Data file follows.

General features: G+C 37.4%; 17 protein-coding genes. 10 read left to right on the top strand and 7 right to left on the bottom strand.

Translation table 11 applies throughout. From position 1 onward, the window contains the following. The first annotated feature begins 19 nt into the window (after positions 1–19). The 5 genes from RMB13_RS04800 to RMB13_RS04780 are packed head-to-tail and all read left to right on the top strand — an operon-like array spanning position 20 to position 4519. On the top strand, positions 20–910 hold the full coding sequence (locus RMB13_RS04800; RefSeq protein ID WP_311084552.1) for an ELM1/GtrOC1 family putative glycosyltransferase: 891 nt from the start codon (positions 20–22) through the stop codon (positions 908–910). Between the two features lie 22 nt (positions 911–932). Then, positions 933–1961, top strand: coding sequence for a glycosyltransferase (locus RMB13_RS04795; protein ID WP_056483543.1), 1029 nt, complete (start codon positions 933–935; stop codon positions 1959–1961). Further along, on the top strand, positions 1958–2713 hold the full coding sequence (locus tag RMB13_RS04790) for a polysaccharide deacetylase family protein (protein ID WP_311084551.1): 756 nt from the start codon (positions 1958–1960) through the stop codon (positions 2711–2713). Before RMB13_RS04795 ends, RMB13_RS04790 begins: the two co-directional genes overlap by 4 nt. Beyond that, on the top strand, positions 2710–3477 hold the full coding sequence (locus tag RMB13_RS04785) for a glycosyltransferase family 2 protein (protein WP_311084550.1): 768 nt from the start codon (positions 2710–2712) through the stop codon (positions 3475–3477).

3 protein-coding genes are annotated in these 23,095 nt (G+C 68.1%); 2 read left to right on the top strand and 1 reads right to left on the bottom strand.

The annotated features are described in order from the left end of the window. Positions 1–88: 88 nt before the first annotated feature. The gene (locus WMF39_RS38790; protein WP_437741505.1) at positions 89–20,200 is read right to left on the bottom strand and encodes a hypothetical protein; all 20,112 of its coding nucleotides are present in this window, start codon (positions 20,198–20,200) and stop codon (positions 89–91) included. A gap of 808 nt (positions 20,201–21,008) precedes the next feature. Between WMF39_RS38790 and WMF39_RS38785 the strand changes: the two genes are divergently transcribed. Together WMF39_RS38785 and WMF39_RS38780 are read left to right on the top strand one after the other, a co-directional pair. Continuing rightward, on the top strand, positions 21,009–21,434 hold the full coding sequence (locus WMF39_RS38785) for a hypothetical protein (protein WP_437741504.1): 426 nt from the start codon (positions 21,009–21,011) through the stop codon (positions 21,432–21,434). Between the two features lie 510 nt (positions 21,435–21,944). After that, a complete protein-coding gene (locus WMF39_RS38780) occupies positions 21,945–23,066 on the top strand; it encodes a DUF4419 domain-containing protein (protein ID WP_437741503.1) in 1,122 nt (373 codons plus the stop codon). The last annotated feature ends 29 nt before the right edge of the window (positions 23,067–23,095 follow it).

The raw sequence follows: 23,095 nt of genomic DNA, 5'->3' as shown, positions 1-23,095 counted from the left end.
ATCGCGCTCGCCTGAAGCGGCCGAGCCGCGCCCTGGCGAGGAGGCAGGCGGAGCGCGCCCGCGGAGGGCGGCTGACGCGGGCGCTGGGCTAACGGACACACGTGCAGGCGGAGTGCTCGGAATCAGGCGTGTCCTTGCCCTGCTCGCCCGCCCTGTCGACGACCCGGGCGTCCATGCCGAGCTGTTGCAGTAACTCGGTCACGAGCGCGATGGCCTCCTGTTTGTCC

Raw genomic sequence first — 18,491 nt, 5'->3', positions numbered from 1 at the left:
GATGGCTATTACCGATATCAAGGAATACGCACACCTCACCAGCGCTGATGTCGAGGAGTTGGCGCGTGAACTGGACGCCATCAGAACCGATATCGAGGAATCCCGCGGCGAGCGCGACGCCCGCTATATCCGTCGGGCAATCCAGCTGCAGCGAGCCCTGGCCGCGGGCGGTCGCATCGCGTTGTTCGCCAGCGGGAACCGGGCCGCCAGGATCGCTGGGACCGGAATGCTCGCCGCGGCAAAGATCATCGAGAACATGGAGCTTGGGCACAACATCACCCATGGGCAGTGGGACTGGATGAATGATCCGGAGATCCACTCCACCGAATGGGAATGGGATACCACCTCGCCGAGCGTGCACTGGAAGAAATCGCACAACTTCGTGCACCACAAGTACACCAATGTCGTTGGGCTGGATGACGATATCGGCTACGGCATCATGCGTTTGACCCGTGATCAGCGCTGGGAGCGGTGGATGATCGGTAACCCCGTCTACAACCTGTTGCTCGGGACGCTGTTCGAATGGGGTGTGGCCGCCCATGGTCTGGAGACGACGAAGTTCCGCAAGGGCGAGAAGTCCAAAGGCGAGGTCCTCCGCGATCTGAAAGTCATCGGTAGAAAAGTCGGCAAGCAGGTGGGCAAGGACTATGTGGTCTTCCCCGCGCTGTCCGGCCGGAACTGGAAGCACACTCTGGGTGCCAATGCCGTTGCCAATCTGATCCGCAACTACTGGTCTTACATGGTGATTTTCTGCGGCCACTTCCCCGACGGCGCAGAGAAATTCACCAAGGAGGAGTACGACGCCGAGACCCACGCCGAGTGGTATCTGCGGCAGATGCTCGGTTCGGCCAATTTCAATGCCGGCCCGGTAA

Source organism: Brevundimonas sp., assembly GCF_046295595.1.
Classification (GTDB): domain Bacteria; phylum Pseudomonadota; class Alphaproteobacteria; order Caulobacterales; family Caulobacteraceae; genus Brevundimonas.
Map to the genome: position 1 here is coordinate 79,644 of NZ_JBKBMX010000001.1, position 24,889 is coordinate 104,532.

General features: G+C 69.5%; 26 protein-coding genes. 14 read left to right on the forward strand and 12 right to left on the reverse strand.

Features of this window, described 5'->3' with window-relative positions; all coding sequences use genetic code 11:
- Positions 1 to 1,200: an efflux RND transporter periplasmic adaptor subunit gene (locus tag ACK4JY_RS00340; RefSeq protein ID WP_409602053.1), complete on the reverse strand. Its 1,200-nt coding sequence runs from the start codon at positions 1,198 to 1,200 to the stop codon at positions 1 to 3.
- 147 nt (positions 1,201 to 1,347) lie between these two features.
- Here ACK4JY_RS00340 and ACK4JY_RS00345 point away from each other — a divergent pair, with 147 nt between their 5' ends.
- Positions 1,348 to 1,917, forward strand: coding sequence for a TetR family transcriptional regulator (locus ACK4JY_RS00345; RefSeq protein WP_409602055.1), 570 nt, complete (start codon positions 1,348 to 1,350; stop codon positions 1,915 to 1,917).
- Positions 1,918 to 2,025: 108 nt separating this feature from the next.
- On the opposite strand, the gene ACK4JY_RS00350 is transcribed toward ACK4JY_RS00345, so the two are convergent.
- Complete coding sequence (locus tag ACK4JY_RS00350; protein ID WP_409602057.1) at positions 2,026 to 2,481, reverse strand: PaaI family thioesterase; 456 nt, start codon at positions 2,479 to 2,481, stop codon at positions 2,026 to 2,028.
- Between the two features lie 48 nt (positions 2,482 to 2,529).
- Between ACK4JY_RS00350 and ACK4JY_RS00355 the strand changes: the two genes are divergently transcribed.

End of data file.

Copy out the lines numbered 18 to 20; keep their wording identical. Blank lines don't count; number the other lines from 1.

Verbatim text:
- Positions 1,918 to 2,025: 108 nt separating this feature from the next.
- On the opposite strand, the gene ACK4JY_RS00350 is transcribed toward ACK4JY_RS00345, so the two are convergent.
- Complete coding sequence (locus tag ACK4JY_RS00350; protein ID WP_409602057.1) at positions 2,026 to 2,481, reverse strand: PaaI family thioesterase; 456 nt, start codon at positions 2,479 to 2,481, stop codon at positions 2,026 to 2,028.